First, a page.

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I remember watching a webcast from Mark Russinovich showing the sequence of keyboard keys for a user initiated kernel dump. Can somebody refresh my memory on the exact order of the keys.

Please note this is for XP.

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4 Answers 4

up vote 8 down vote accepted

http://psacake.com/web/jr.asp contains full instructions, and here's an excerpt:

While it may seem odd to think about purposefully causing a Blue Screen Of Death (BSOD), Microsoft includes such a provision in Windows XP. This might come in handy for testing and troubleshooting your Startup And Recovery settings, Event logging, and for demonstration purposes.

Here's how to create a BSOD:

Launch the Registry Editor (Regedit.exe).
Go to HKEY_LOCAL_MACHINE\SYSTEM\CurrentControlSet\Services\i8042prt\Parameters.
Go to Edit, select New | DWORD Value and name the new value CrashOnCtrlScroll.
Double-click the CrashOnCtrlScroll DWORD Value, type 1 in the Value Data textbox, and click OK.
Close the Registry Editor and restart Windows XP.
When you want to cause a BSOD, press and hold down the [Ctrl] key on the right side of your keyboard, and then tap the [ScrollLock] key twice. Now you should see the BSOD.

If your system reboots instead of displaying the BSOD, you'll have to disable the Automatically
Restart setting in the System Properties dialog box. To do so, follow these steps:

Press [Windows]-Break.
Select the Advanced tab.
Click the Settings button in the Startup And Recovery panel.
Clear the Automatically Restart check box in the System Failure panel.
Click OK twice.

Here's how you remove the BSOD configuration:

Launch the Registry Editor (Regedit.exe).
Go to HKEY_LOCAL_MACHINE\SYSTEM\CurrentControlSet\Services\i8042prt\Parameters.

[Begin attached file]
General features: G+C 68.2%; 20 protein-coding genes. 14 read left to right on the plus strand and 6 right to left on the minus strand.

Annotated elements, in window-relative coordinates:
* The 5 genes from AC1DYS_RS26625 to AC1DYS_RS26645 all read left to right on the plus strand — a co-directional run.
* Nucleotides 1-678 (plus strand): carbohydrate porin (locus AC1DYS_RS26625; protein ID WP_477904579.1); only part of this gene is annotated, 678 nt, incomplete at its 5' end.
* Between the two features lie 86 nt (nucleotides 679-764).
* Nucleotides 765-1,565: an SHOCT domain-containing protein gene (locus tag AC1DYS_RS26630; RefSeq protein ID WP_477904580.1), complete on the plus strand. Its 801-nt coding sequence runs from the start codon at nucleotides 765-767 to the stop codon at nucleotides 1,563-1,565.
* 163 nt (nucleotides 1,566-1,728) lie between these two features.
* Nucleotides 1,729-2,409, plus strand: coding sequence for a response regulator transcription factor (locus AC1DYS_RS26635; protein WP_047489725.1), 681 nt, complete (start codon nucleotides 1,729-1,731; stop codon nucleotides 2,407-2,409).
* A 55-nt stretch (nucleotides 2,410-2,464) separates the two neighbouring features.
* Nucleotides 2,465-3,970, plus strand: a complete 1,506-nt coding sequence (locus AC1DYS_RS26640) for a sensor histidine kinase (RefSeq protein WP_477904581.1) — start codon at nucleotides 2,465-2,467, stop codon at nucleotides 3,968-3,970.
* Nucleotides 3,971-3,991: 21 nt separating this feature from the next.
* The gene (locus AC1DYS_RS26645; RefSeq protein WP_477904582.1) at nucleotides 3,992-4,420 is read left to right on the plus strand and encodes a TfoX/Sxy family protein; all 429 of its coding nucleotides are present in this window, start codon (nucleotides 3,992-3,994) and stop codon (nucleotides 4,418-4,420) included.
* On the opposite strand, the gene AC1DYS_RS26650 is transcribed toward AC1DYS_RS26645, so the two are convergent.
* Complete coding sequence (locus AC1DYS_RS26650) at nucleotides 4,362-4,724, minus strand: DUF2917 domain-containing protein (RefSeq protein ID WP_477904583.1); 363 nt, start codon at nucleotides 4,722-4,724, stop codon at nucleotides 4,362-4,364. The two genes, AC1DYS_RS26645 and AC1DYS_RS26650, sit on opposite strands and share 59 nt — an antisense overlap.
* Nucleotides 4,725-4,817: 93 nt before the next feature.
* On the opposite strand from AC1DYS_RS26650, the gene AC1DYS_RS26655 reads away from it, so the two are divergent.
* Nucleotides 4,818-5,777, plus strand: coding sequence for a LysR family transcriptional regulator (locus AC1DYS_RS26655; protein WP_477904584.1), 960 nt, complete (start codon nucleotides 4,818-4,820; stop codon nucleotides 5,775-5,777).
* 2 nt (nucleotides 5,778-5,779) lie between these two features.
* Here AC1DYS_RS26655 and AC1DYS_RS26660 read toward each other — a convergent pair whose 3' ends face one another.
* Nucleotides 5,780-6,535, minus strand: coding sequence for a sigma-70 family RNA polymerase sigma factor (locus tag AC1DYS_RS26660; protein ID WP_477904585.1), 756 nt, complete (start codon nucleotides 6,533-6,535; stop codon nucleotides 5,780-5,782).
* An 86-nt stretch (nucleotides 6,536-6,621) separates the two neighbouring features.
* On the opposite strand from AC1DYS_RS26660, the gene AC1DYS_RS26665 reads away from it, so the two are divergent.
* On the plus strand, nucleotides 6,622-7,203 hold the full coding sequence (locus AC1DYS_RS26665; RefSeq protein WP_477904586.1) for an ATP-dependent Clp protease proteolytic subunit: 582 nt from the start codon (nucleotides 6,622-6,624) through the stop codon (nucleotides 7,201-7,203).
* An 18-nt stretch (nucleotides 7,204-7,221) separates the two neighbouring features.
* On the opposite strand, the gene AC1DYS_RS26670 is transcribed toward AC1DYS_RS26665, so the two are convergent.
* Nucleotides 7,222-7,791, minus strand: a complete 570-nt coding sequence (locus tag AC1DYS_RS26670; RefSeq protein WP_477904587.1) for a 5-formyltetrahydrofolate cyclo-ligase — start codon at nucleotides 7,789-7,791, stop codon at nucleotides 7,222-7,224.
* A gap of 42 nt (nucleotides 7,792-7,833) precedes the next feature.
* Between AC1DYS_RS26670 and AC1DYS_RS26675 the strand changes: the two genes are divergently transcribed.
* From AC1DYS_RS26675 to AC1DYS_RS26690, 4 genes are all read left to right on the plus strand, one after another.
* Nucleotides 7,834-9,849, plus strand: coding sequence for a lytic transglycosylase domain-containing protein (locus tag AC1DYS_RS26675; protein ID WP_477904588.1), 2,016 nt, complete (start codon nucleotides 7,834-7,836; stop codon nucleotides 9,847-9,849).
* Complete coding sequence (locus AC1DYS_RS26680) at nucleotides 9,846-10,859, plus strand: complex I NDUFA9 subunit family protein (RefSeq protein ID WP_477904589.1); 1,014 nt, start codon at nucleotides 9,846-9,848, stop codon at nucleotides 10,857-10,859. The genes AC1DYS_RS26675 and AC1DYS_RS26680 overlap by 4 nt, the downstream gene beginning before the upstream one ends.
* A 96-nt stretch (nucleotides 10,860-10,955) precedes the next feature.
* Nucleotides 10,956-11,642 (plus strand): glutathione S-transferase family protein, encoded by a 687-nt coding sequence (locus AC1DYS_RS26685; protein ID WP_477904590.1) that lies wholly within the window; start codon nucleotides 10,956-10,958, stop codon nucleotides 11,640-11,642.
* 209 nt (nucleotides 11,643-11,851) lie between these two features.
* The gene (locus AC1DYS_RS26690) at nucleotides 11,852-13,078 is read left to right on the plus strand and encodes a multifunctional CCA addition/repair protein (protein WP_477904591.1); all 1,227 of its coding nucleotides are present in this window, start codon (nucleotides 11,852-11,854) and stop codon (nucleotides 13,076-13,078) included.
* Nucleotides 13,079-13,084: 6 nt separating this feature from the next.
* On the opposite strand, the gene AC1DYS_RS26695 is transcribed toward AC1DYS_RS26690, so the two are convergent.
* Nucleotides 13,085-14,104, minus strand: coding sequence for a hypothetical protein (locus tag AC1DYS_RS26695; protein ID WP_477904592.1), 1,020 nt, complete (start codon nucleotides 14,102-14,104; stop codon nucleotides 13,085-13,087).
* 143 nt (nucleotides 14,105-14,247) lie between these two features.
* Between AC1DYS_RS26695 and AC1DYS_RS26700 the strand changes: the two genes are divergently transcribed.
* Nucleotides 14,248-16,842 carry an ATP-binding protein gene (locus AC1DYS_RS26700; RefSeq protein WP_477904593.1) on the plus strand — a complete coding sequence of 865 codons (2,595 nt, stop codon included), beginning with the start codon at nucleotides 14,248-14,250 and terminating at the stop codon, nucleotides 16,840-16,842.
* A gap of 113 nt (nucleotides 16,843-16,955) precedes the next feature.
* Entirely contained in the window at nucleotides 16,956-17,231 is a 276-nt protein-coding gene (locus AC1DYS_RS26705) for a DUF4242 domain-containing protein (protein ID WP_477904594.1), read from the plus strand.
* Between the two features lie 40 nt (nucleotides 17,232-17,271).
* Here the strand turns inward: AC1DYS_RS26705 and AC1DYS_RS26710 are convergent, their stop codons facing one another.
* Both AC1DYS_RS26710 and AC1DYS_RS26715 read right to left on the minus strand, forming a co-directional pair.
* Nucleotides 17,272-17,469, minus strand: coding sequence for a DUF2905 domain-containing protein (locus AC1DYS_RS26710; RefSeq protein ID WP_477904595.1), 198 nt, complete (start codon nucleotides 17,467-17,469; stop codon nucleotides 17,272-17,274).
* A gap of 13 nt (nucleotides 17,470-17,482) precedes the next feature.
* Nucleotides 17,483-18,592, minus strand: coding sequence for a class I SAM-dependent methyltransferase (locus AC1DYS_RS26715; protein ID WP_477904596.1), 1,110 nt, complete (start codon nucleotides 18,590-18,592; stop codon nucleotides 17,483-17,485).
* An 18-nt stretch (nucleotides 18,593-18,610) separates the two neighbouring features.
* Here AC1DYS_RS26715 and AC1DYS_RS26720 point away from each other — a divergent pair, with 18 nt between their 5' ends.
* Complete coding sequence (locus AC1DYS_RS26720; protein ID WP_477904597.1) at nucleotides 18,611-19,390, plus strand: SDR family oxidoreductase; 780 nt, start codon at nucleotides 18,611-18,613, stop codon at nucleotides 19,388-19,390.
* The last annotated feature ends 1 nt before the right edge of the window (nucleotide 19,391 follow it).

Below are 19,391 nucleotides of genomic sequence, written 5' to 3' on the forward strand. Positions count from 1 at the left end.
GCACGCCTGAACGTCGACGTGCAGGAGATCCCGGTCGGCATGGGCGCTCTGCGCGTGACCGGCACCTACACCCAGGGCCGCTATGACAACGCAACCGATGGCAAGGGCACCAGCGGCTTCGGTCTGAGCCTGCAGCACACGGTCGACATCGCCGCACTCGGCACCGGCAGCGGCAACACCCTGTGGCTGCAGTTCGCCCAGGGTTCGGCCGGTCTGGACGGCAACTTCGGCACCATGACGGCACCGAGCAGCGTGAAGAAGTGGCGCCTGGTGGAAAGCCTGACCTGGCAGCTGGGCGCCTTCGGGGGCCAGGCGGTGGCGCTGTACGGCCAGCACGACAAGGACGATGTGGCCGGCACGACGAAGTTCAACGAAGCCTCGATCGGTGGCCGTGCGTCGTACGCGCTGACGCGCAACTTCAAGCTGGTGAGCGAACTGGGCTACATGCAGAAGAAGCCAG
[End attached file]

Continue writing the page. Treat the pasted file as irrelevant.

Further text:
Select the CrashOnCtrlScroll value, pull down the Edit menu, and select the Delete command.
Close the Registry Editor and restart Windows XP.
Note: Editing the registry is risky, so make sure you have a verified backup before making any changes. 

And I may be wrong in assuming you want BSOD, so this is a Microsoft Page showing how to capture kernel dumps: http://support.microsoft.com/kb/316450

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Thats exactly what I wanted. saved me some time going thru the videos. –  Gulzar Nazim Sep 12 '08 at 16:14

As far as I know, the "Create Dump" command was only added to Task Manager in Vista. The only process I know of to do this is using the adplus VBScript that comes with Debugging Tools. Short of hooking into dbghelp and programmatically doing it yourself.

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Well I saw it in the webcast. I am aware of adplus. Going through those videos again. It was a handy shortcut. –  Gulzar Nazim Sep 12 '08 at 15:50
And sometimes, if the system is hanging, keyboard might be the only way.. –  Gulzar Nazim Sep 12 '08 at 15:50

You can setup the user dump tool from Microsoft with hot keys to dump a process. However, this is a user process dump, not a kernel dump...

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hmmm. that should come handy somewhere. –  Gulzar Nazim Sep 12 '08 at 23:21

I don't know of any keyboard short cuts, but are you looking for like in task manager, when you right click on a process and select "Create Dump"?

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Thats in Vista. Fortunately or unfortunately, I am still using XP in office. –  Gulzar Nazim Sep 12 '08 at 15:46
bah, i see. my bad man. it's been a while since i've used xp. –  Darren Kopp Sep 12 '08 at 16:09

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